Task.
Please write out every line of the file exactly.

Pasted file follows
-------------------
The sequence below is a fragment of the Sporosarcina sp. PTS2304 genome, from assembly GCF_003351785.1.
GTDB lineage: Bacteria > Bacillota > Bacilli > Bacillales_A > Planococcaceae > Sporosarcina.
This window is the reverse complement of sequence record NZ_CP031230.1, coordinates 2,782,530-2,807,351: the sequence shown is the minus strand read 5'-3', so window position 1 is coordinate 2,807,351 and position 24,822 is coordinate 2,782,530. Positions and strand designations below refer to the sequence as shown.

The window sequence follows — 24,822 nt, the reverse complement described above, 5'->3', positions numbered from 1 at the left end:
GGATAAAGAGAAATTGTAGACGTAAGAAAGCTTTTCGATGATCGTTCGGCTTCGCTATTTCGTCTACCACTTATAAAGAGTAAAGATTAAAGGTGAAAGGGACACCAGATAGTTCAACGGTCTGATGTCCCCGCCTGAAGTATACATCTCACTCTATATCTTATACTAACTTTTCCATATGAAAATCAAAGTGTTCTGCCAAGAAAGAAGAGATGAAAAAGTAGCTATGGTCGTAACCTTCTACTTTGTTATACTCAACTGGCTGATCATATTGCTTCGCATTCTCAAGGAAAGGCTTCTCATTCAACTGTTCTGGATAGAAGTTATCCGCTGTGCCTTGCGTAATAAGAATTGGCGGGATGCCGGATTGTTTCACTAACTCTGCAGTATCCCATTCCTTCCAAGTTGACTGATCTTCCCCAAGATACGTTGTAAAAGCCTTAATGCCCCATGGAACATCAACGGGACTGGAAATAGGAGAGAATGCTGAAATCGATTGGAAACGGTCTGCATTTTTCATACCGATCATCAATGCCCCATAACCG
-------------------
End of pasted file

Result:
The sequence below is a fragment of the Sporosarcina sp. PTS2304 genome, from assembly GCF_003351785.1.
GTDB lineage: Bacteria > Bacillota > Bacilli > Bacillales_A > Planococcaceae > Sporosarcina.
This window is the reverse complement of sequence record NZ_CP031230.1, coordinates 2,782,530-2,807,351: the sequence shown is the minus strand read 5'-3', so window position 1 is coordinate 2,807,351 and position 24,822 is coordinate 2,782,530. Positions and strand designations below refer to the sequence as shown.

The window sequence follows — 24,822 nt, the reverse complement described above, 5'->3', positions numbered from 1 at the left end:
GGATAAAGAGAAATTGTAGACGTAAGAAAGCTTTTCGATGATCGTTCGGCTTCGCTATTTCGTCTACCACTTATAAAGAGTAAAGATTAAAGGTGAAAGGGACACCAGATAGTTCAACGGTCTGATGTCCCCGCCTGAAGTATACATCTCACTCTATATCTTATACTAACTTTTCCATATGAAAATCAAAGTGTTCTGCCAAGAAAGAAGAGATGAAAAAGTAGCTATGGTCGTAACCTTCTACTTTGTTATACTCAACTGGCTGATCATATTGCTTCGCATTCTCAAGGAAAGGCTTCTCATTCAACTGTTCTGGATAGAAGTTATCCGCTGTGCCTTGCGTAATAAGAATTGGCGGGATGCCGGATTGTTTCACTAACTCTGCAGTATCCCATTCCTTCCAAGTTGACTGATCTTCCCCAAGATACGTTGTAAAAGCCTTAATGCCCCATGGAACATCAACGGGACTGGAAATAGGAGAGAATGCTGAAATCGATTGGAAACGGTCTGCATTTTTCATACCGATCATCAATGCCCCATAACCG